Throughout Picasso’s lifetime, his work was exhibited on countless occasions. Most unusual, however, was the 1971 exhibition at the Louvre, in Paris, honoring him on his 90th birthday; until then, living artists had not been shown there. From paintings to etchings to ceramics, all of his works are a testament to his skills. He created more than 20,000 works. His paintings can be found in museums all over the world. The Picasso Museum in Barcelona, Spain claims to have the largest collection of his artworks. Pablo Picasso was without question one of the greatest and most influential artists of the 20th century.
How many women have influenced the life of great artist?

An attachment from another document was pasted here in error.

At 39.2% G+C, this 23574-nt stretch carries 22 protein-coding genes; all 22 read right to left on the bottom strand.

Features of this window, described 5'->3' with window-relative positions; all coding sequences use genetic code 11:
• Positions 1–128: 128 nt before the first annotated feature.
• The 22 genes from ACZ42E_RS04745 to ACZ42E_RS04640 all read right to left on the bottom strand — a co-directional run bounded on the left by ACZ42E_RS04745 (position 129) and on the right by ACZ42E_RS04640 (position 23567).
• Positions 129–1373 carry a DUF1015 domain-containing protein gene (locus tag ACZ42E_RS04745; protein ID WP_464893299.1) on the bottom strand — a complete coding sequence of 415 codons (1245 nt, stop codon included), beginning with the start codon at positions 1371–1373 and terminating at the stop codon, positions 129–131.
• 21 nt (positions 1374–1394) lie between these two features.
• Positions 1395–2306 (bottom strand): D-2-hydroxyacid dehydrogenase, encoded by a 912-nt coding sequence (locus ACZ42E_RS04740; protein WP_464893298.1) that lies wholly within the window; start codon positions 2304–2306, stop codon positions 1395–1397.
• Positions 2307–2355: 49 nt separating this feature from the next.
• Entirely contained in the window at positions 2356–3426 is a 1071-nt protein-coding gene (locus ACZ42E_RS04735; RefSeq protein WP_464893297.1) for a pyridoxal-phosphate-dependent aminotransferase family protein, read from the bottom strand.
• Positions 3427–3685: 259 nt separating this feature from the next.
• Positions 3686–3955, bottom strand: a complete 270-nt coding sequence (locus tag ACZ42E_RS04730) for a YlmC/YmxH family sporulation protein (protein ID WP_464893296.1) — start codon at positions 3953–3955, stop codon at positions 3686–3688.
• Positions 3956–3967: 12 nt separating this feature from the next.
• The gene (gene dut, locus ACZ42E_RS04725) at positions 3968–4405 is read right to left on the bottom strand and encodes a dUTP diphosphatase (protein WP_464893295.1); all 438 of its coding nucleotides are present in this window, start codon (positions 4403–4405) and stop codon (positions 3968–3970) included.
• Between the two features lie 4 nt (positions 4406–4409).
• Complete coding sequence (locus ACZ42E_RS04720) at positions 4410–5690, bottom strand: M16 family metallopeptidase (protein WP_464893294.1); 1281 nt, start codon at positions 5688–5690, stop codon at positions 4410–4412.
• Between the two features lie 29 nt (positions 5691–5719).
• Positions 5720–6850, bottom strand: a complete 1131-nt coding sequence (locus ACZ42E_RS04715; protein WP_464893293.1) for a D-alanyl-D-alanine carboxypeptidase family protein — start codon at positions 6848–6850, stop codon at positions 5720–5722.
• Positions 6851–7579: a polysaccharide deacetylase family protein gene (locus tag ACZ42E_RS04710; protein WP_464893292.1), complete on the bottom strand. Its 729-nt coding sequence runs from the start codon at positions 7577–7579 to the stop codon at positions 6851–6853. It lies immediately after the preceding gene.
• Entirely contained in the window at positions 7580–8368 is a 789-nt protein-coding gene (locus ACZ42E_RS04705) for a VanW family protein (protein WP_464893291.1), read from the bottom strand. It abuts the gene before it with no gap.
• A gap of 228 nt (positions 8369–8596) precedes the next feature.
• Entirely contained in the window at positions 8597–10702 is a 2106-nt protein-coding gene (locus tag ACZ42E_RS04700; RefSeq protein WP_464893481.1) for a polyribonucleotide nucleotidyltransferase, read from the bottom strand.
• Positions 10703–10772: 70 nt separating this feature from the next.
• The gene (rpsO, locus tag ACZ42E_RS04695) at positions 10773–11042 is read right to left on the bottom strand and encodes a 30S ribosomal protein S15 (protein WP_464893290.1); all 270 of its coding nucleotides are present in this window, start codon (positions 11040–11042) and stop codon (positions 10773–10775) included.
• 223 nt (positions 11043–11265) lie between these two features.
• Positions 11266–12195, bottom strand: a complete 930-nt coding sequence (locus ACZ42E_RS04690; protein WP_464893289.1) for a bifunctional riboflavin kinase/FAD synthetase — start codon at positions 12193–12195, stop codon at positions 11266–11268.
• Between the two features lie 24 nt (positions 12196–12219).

All the paintings by Pablo Picasso were largely affected by his personal and love life. It’s not a secret that Picasso had an active love life. In 1904, Picasso began a relationship with Fernande Olivier who appears in some of his Rose Period Paintings. Picasso left her for Marcelle Humbert, who he used to call Eva, and declarations of his love for her are seen in his Cubist paintings. In 1918, Picasso married Olga Khokhlova who was a ballerina in Sergei Diaghilev’s troupe. They had one son, called Paulo. Despite the fact that their marriage failed, they never divorced. Picasso did not want her to have half of his wealth. But they remained separated till she died in 1955. Several cubist paintings of the early 1930s, stressing harmonious, curvilinear lines and expressing an underlying eroticism, reflect Picasso’s pleasure with his newest love, Marie-Therese Walter. With this 17 year old lady Picasso even had a daughter called Maia. He never married Marie-Therese. Four years after Picasso’s death, she hanged herself. During the 1930s and early 1940s photographer and painter Dora Maar was Picasso’s lover. Picasso referred to her as his “private muse,” referring to how much loved her and how much she inspired his work. In 1944, Picasso began an affair with a young art student called Francoise Gilot. They had two children, Claude and Paloma. In 1953, when Picasso was in his 70s, she left him because of his many infidelities. His next love affair was with a beautiful and young girl called Genevieve Laporte. But it lasted no longer than six weeks. Then he met Jacqueline Roque who worked at Madoura Pottery where Picasso made and painted ceramic art. They married in 1961 and were together till Picasso’s death. Pablo Picasso died on the 8th of April, 1973 while he and his wife Jacqueline were entertaining friends for dinner. His last words were: ‘Drink to me, drink to my health, you know I can’t drink anymore.’